The Motorcycle Diaries

UK/USA/France 2004, 126 mins
Director: Walter Salles

In December 1951, 23-year-old medical student Ernesto Guevara, who in the future would become the iconic revolutionary leader ‘Che’, took a long motorcycle trip with his friend Alberto Granado on a Norton named La Poderosa II (The Powerful One). They left Cordoba in central Argentina, headed first to Buenos Aires to visit Ernesto’s family, then speeded west to the coast of Chile, then north along the Pacific seaboard through Peru and Colombia, ending up in Venezuela in July 1952. This six-month mini-Odyssey, full of mishaps and chance meetings, was the basis for Guevara’s book The Motorcycle Diaries, an impressionable, idealistic youth’s thoughtful commentary on his road encounters and the harsh realities of South American life, which became a backpack classic in the 1960s when Che’s fame was at its height.

In these morally more slippery times, the need for such positive political certainty has led to a revival of interest in Guevara, the most obvious manifestation of which is the elegiac new road movie based on the book from Brazilian director Walter Salles, which stars Gael Garda Bernal, possibly the most brilliant young actor of his generation, as Che and Rodrigo de la Serna as Granado. The film avoids the tub-thumping clichés of the average biopic, choosing to portray the dawning of Guevara’s social conscience by inference and mood rather than through overt political statement – at least until the climactic moment when he swims the Amazon in Peru from the bank where the medical workers sleep to the camp where the lepers they tend reside. Salles also weaves in close-u p photographic studies of South America’s poor.

I talked to Salles at Cannes in May, where he seemed envigorated by the way the film had come together through improvisation.

With a figure as iconic as Che Guevara, how do you avoid the pitfalls of the biopic?

It took us five years to make The Motorcycle Diaries including three years of research before the filming began. We retraced Che’s journey through Latin America twice and we did many interviews with Alberto Granado, who is still alive, and with people who had met the two travellers in 1952. We realised this was a journey of two guys who were trying not only to find their own identity, but also what one could call a ‘Latin American identity’.

We had a solid screenplay by Puerto Rican writer Jose Rivera, who knew everything about Guevara and didn’t try to mythologise or demythologise. He tried to show Guevara and Granado as they could have been at that time as opposed to what they would become. But when we went on our version of their road trip we found that what was peripheral was as interesting as the road itself. So we started to improvise, and the film is a blend of very structured material and improvisation. We wanted to be faithful both to the book that inspired us and to the spirit of the journey: these two young guys who were completely open to the encounters they had.

Which is why the film is full of so many real people.

Non-actors permeate the film. We encountered them on the road and incorporated them.

One wonders what would have happened to Guevara if his sweetheart hadn’t dumped him. Would he have embraced the bourgeois life?

Guevara has resonance today because his quest never ended. His desire to unveil the unknown was present in every moment of his life. At the age of 16 he bought a small engine which he put on a bike and toured the north of Argentina in a single month. When he was 23 he did this journey through Latin America at a time when people from his social class were more interested in Europe. We live in an age where people are blinded by cynicism and here you have a true idealist. We were tired of the rhetoric about the death of ideology and we wanted to make this film in order to believe in something again.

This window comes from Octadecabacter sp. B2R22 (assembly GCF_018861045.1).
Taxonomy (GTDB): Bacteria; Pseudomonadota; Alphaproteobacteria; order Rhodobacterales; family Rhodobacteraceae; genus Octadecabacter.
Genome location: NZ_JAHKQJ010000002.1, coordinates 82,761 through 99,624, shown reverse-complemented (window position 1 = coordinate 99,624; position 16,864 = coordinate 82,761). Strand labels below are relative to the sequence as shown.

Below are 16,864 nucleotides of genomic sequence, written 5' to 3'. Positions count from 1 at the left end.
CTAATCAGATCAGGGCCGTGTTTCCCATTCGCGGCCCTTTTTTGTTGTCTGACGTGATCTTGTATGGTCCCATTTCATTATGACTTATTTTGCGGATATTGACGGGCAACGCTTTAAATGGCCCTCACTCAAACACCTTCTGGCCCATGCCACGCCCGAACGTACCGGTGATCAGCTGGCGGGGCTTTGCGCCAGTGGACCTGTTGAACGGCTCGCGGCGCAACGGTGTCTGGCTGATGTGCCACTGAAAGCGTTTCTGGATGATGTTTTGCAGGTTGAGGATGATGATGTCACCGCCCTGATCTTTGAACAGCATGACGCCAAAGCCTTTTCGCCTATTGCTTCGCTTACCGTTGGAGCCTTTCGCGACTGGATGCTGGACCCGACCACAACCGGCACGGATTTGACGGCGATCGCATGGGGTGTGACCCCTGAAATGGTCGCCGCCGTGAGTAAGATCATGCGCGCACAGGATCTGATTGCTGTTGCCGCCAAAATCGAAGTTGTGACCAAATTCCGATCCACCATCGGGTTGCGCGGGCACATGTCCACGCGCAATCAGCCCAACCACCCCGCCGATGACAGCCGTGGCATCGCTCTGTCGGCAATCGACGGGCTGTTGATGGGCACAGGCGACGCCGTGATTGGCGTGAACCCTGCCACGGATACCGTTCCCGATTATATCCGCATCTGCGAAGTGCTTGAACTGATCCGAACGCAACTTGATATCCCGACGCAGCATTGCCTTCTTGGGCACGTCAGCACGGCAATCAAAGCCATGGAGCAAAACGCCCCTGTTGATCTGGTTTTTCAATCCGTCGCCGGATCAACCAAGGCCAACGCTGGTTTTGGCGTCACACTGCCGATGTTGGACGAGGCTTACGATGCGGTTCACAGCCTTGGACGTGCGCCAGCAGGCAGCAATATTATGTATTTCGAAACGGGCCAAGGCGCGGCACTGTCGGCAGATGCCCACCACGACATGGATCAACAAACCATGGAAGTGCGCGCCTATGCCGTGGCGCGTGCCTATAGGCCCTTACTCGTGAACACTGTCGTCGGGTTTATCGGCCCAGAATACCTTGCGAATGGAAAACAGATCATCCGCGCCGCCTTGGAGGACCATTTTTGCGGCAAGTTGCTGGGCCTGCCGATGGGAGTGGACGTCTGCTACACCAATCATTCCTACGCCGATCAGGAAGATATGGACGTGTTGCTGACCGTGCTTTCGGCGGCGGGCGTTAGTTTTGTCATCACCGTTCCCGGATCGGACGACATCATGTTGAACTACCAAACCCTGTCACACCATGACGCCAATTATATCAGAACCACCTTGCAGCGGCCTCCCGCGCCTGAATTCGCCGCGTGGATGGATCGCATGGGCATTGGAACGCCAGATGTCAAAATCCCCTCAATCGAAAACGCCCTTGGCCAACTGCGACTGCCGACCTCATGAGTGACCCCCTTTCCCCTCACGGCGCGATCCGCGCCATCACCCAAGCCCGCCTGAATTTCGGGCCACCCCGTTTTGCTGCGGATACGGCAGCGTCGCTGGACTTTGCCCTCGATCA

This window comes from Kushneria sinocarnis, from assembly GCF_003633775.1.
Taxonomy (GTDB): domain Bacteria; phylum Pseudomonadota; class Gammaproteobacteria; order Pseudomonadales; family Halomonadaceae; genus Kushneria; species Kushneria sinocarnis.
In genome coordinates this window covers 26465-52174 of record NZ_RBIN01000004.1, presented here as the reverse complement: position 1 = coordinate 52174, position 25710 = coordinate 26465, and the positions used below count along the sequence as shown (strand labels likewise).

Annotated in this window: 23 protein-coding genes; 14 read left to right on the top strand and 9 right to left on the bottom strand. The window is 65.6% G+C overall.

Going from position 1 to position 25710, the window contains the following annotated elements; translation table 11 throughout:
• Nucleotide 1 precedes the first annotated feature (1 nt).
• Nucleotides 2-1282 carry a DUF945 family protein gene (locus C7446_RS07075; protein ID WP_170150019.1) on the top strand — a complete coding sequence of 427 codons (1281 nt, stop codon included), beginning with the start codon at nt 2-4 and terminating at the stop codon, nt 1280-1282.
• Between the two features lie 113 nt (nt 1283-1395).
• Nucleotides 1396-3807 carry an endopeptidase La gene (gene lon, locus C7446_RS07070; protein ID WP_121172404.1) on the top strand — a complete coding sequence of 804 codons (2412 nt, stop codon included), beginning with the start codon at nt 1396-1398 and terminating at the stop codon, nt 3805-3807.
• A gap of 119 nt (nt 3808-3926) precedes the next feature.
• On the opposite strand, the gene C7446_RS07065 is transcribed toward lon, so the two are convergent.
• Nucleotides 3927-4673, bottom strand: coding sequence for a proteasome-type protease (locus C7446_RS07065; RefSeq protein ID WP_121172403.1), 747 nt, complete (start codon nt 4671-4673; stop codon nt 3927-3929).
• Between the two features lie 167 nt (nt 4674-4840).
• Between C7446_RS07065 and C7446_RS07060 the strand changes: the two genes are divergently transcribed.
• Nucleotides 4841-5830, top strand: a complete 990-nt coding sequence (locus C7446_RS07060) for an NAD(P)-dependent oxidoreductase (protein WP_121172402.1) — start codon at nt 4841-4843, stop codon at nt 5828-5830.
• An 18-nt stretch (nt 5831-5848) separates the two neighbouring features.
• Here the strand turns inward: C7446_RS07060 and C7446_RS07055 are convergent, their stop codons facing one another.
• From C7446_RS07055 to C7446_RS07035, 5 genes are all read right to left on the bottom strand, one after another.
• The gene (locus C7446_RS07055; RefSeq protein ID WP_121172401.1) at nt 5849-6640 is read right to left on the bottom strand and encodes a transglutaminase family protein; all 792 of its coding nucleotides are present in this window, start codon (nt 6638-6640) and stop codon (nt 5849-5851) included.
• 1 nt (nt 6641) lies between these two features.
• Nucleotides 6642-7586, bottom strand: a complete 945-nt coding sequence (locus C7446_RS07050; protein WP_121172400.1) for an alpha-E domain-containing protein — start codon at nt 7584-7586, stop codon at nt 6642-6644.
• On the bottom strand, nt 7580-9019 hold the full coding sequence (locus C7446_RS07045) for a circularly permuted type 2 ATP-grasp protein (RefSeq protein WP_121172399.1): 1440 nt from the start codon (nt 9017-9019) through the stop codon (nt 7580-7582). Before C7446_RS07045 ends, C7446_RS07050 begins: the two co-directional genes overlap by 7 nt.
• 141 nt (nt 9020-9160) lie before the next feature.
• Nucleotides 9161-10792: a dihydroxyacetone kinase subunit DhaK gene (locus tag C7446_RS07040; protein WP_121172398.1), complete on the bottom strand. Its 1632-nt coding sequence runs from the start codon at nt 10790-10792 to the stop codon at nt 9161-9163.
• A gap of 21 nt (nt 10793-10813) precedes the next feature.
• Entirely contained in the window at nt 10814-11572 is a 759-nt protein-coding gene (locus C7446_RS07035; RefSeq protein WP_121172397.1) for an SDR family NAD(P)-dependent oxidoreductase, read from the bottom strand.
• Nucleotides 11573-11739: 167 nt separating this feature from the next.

There are many head-on, composed shots of the poor.

The human geography of those weathered faces was more appealing to us than the physical geography. We were influenced by Martin Chambi, a Peruvian photographer of the 1920s who was the first to take the camera out of the studio and photograph people in the streets. He treated people you would never have seen before as citizens, anticipating what the Italian neorealists did in the 1940s and 1950s. We wanted to be sensitive to the faces we encountered – for instance, as we were leaving a small hotel in Cuzco, a boy of about ten years old asked us if we would like to hear the untold history of the Incas. We said, ‘Yes, but on camera.’ And Gael and Rodrigo were so in tune with their characters that such improvisations were a joy to film.

Did Gael Garcia Bernal really swim the Amazon?

Gael swam for three days in the river, and when we were all tired, he’d say, ‘Let’s go one more time.’ That tells you what kind of actor he is. The scene of crossing the river was the last we shot, and when I said ‘Cut’, we all jumped in the Amazon, one by one. We gathered in the water and the night was completely still and the river seemed endless and the boat was pretty distant, and we started to swim together against the current towards the boat in complete silence. It was a very moving moment.

When Ernesto says, ‘We’re the same people from Mexico down to Patagonia’, it seems like a personal statement for you.

Absolutely. This idea of one continent, one people, seemed utopian as we were starting this small Odyssey because we all came from different countries: Argentina, Chile, Mexico, Peru and Brazil. But little by little we understood our frontiers were more porous than we imagined.

How many people were on the shoot?

It varied from a hundred in the leper colony in Peru – 70 of them non-actors – to 12 in the Peruvian Andes. Whenever we wanted to improvise, myself, our DoP Eric Gautier and the actors would run away from the main crew. Eric solves lighting problems naturally. Most DoPs would have tried to light the Amazon to show the crossing of the river but he just had a very small light on a zodiac turned towards Gael as he swam. If we’d shot in a more conventional way we would still be filming.

How many motorbikes did you get through?

Three Nortons we found in Argentina. Two were in miserable condition when we started, but Gustavo Agra, a genius mechanic in Buenos Aires, reconditioned them so they were running better than ever. The bikes in the accidents are what we called Nortukis: Suzukis transformed into Nortons. Those broke shamelessly every time we put them on the road, even before shooting the falls. The 1935 Nortons were way more solid than the 1989 Nortukis.
Nick James, Sight & Sound, September 2004

Director: Walter Salles
©/Presented by: FilmFour
Production Company: South Fork Pictures
In association with: Tu Vas Voir
Executive Producers: Robert Redford, Paul Webster, Rebecca Yeldham
Produced by: Michael Nozik, Edgard Tenembaum, Karen Tenkhoff
Co-producers: Daniel Burman, Diego Dubcovsky